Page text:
• If it’s a store that does markdowns after 30 and 60 days, have many items have been there long enough to reach discount dates?

Once you’ve narrowed the list of contenders, it’s time to talk to store management and get explanations of all their policies:

  • How many items can be consigned at one appointment?
  • Do they provide pick-up service and is there a fee?
  • How long is the consignment period?
  • Are there automatic markdowns?
  • Can you reclaim unsold merchandise at the end of the consignment period? Don’t assume this is the case. Some stores require items to be donated and some stipulate that unsold good become property of the store.
  • What is the consignment commission?
  • Are there any other fees?
  • How often are consignment sale checks mailed out?
  • Who sets the prices and how are they set?
  • Do they market merchandise online by posting images on their own website or listing items on Craigslist?
  • Who are their primary customers and what are the best selling categories of items?

If you like what you’ve seen and heard, make a consignment appointment. You may decide to divide your stuff between two or three consignment shops so you can capitalize on each shop’s specialty. Keep a list of what you’ve left at each shop, and make sure the list provided by the store includes matches yours.

At the appointment, be open-minded. But don’t be afraid to decide not to leave things if the price the owner suggests is too low for your liking. Be realistic, your goal is to turn things you aren’t using into cash, but if you’re really disappointed with the pricing for an item or two and the owner isn’t flexible, take them home and think about it. And don’t be surprised if you come away from an appointment with things the shop owner declines. A good shop owner knows her clientele and will only accept those things he or she knows she can sell.

Mark the date your consignment period ends on your calendar. Visit the store shortly before to see how much remains and make an appointment to either pack up unsold merchandise yourself or to have larger pieces picked up by professionals, unless you prefer to donate them. Non-profits will often offer pick up service with enough advance notice.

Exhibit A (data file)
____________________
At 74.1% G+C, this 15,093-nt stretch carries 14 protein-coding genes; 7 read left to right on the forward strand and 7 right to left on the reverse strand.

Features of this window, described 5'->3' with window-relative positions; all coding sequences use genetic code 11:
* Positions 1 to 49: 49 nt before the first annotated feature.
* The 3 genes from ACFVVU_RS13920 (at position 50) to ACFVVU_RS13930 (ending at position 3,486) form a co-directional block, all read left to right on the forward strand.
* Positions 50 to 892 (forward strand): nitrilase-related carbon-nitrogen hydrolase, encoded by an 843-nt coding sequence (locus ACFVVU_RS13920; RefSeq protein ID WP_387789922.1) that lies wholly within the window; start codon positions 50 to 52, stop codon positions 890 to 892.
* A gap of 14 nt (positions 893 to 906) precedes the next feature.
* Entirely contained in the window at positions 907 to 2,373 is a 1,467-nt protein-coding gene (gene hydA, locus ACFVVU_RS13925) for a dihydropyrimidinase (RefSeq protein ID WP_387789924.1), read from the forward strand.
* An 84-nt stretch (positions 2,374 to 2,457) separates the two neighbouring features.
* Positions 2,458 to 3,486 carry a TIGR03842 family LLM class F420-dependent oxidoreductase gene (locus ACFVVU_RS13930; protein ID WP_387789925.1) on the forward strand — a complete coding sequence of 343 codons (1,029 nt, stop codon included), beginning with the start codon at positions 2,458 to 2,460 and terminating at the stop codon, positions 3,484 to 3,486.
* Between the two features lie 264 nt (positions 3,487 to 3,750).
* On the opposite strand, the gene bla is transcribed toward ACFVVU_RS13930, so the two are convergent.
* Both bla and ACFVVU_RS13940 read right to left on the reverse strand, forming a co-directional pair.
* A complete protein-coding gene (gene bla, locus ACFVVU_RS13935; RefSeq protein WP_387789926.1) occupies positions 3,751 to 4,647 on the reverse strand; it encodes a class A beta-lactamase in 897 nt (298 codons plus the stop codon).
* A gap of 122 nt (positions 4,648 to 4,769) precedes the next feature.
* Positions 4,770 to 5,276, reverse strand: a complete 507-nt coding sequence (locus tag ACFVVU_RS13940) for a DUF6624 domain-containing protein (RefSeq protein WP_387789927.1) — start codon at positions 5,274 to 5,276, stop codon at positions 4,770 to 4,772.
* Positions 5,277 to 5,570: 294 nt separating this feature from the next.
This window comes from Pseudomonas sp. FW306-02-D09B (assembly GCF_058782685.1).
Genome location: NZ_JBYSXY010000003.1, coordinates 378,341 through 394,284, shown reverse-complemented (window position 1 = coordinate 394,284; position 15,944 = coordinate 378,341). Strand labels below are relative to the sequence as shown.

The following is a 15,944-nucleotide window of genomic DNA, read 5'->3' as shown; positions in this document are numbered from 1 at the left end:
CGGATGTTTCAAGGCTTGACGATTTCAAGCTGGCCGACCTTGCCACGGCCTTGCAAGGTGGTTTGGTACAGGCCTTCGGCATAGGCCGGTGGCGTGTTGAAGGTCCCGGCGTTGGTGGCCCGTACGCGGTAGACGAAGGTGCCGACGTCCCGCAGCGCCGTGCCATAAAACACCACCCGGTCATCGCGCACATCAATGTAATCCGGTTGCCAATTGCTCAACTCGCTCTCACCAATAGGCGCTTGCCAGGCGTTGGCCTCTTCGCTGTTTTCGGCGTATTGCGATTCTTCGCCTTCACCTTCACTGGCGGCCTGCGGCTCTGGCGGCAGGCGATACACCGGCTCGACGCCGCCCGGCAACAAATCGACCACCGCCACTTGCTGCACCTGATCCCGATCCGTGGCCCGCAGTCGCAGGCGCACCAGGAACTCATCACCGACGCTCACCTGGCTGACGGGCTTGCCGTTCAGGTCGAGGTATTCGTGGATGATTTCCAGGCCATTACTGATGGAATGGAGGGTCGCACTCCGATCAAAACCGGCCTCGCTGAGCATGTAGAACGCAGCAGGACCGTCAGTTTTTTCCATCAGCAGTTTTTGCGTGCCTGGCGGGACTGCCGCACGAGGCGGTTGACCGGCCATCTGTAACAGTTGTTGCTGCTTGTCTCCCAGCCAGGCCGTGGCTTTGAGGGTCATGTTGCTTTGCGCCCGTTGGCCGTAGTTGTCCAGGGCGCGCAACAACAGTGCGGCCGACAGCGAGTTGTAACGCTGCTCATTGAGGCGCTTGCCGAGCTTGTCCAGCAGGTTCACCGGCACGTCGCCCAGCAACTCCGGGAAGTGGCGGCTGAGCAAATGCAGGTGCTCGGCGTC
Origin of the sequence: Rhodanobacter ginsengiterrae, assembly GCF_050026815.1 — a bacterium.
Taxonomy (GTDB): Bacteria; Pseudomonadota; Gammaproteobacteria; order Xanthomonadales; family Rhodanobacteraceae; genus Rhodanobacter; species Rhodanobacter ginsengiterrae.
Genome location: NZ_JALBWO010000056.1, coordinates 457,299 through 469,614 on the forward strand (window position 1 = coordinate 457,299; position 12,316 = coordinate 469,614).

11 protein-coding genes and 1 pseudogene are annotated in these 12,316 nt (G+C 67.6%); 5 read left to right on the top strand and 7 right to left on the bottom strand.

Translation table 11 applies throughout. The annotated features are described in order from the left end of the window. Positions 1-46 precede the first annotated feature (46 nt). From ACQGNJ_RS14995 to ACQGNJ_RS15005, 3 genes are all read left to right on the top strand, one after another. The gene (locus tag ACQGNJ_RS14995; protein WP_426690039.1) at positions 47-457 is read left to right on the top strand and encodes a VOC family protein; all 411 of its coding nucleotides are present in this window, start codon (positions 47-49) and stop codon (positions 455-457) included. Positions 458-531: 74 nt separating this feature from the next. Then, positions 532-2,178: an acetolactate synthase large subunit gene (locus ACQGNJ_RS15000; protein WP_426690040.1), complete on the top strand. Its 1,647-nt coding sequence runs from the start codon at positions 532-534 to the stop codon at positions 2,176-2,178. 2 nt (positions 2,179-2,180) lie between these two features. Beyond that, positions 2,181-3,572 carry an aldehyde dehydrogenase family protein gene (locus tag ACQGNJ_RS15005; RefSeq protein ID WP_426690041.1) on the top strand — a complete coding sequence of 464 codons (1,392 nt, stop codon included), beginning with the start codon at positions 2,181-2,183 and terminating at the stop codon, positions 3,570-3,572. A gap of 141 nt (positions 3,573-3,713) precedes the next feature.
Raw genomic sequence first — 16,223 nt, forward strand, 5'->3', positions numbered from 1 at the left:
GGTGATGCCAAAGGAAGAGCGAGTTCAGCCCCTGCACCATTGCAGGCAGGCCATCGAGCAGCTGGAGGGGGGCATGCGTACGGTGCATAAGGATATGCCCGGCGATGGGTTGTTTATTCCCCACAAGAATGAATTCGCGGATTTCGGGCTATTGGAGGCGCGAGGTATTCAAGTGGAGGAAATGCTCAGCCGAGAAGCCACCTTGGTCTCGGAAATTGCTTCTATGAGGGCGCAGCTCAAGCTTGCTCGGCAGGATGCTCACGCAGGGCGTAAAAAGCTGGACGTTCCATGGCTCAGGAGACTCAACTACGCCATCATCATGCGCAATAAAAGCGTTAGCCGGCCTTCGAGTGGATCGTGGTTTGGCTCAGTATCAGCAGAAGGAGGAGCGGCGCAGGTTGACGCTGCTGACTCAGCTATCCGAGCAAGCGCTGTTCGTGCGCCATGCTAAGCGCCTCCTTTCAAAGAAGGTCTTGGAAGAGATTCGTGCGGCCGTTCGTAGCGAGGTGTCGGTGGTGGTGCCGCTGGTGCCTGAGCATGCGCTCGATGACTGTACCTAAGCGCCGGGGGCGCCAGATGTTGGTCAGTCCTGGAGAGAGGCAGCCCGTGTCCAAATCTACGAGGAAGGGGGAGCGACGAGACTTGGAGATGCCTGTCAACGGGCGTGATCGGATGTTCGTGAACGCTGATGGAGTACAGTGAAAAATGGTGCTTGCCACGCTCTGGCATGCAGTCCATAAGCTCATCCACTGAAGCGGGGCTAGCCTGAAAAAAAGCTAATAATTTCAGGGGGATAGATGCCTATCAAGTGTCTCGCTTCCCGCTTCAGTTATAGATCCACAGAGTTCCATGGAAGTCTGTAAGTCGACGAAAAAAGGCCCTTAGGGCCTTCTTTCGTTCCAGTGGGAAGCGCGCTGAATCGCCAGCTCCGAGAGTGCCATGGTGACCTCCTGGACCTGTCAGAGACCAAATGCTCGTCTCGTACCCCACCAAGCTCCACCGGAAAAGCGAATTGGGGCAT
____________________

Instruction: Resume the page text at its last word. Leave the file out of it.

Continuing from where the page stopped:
The Three-Year Rule

It’s a simple rule: if you haven’t touched something in the past three years, you probably don’t need it. Applying the rule makes it easy to spot things you won’t miss once they’re gone, making the job of thinning out clutter easier.

Start where the pickings is likely to be ripe, in the deepest, darkest reaches of your kitchen cabinets. Is that an ice cream maker? And a crepe maker? Oh look, a fondue pot–where did that come from? Apply the rule: have you made ice cream, crepes or fondue in the last three years? If the answer is no, out they go.

Be brave and take on your wardrobe. There’s the paisley jacket that still has tags attached from a boutique that closed eons ago. You’ve never really been a paisley kind of person, but you thought maybe you could become one. You were wrong. Next to the jacket are the pants that don’t fit your thighs properly, the sweater that makes your neck itch and the handbag with a strap that bites into your shoulder, which is why none of them have left your closet in at least three years. Time for them to go.

Where next? The garage, the craft room, the linen closet, the basement—anywhere there’s clutter that bothers you. When you donate, hand down or sell your unwanted things, you win twice. Your have more space in your home for things you really use, and you’ve sent the unwanted things on to new owners who will enjoy them.